Please forgive the open nature of this letter. It’s a missive I should have written a long time ago.
Today marks exactly one year since your passing. For lifelong fans like me, that really is hard to believe.
I remember first “meeting” you when I was no more than four or five. Every afternoon, a local TV station would re-run your early episodes of the Mickey Mouse Club. Like most other kids my age, I was transfixed by those exuberant innocent shows, and anyone who knew me back then could attest I had a terrible crush on you.
Of course, I wasn’t alone.
I’ve read that, at the peak of your popularity, you got more than 8000 letters a month from boys just like me. Boys who wanted to take you to their school dance; boys who asked if they could go steady too. A lot of those boys even sent their treasured school watches and class rings. You would kindly reply with a sweet note or an autographed picture, and you always returned those earnest tokens.
I wonder how many of those boys still prize your autographed picture? I’ll bet that it’s more than a few.
I’m sorry to say I lost my “Annette” keepsakes somewhere along the way but not before buying your records and seeing you in those beach party movies with Frankie Avalon. Your music was upbeat and infectious, and you always looked lovely in those light-hearted movie roles. But it struck me as curious that, while all of the other girls in those films were wearing bikinis, you usually opted for a decidedly more modest look. I later learned this was done at the behest of your boss, Walt Disney.
You explained, “Mr. Disney said to me one day, ‘Annette, I have a favor to ask of you. I know all the girls are wearing bikinis, but you have an image to uphold. I would appreciate it if you would wear a one-piece suit.’”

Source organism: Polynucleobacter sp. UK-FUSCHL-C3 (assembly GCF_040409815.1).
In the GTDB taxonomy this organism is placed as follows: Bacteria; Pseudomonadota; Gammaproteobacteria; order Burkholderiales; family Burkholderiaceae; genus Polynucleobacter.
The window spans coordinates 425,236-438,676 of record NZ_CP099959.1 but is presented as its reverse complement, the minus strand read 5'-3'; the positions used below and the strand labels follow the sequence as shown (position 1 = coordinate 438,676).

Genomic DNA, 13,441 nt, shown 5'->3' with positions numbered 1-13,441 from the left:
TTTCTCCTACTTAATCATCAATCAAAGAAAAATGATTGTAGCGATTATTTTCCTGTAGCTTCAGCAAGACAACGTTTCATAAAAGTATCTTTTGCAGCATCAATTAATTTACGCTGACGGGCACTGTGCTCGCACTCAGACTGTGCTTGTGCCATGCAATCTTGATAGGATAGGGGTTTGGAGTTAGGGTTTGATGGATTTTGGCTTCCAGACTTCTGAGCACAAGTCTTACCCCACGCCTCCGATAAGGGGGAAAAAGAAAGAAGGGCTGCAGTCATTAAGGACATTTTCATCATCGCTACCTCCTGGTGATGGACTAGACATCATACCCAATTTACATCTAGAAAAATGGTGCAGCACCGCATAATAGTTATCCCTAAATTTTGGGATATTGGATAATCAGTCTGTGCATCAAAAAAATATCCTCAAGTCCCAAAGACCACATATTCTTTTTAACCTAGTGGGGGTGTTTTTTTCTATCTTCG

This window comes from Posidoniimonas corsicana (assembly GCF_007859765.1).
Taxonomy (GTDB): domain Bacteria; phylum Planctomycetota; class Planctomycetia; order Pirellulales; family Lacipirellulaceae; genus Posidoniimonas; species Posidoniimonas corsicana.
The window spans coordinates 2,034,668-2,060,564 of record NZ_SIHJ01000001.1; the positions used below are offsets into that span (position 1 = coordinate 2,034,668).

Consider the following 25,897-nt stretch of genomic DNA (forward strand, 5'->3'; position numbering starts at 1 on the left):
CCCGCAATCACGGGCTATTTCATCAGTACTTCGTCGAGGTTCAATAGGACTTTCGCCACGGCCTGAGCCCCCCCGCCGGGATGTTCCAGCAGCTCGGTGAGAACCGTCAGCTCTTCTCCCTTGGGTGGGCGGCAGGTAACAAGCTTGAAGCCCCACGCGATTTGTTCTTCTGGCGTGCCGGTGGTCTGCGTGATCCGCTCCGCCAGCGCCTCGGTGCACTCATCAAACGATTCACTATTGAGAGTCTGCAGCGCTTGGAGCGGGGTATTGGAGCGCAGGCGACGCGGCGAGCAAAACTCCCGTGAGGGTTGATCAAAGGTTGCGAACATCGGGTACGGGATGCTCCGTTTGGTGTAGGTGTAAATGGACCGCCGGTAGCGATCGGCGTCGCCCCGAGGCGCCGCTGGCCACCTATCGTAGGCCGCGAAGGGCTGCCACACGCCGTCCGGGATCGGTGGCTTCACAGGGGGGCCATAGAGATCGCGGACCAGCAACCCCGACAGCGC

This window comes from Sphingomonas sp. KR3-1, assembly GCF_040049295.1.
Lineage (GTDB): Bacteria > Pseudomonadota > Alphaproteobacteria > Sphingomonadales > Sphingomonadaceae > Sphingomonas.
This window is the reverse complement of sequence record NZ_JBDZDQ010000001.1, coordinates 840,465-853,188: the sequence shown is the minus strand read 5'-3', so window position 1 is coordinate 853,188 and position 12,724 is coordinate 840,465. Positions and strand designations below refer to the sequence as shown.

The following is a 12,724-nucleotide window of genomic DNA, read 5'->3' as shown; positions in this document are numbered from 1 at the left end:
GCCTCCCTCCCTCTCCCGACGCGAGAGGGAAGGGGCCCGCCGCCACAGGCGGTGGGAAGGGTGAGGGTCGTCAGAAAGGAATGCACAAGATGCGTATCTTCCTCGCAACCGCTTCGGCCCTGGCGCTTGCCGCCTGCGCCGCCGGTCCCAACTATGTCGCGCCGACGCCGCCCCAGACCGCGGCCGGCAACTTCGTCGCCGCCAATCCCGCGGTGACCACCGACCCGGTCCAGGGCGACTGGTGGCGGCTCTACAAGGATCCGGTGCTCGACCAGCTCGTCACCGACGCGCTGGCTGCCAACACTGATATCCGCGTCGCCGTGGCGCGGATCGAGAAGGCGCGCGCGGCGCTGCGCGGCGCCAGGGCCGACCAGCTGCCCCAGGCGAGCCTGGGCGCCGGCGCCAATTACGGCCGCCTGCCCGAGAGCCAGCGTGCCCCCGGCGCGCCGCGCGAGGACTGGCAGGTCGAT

“I did,” you proudly reported; then added, “and I never regretted it.”
How many stars of today would do the same thing and then say they had no regrets?
Precious few, I suspect. A lot has changed since you were a teen. Many modern starlets seem more than happy to take a wrecking ball to their own reputations.
Some people blame Hollywood hype or the glare of the camera for screwing up these misguided young performers. That may be true. But somehow you managed to brook the spotlight with your self-respect intact, then endured the debilitating disease which took your life with the same solemnity.
Yes, today marks one year since your passing, yet you are still missed by a multitude of fans. Your perseverance, good humor, kindness and grace are what separated you from so many wanna-bees. That may sound old fashioned, but these are some of the qualities which make you such an enduring icon.
God Bless your eternal spirit, Annette. You were truly one of a kind.
And thanks for the smiles you gave this love struck boy so many years ago.
Anthony C. Hayes is an actor, author, raconteur, rapscallion and bon vivant. A former reporter at The Washington Herald and an occasional contributor to the Voice of Baltimore, Tony’s poetry, humor and prose have also been featured in Smile, Hon, You’re in Baltimore; Magic Octopus Magazine; Destination Maryland, and Tales of Blood and Roses.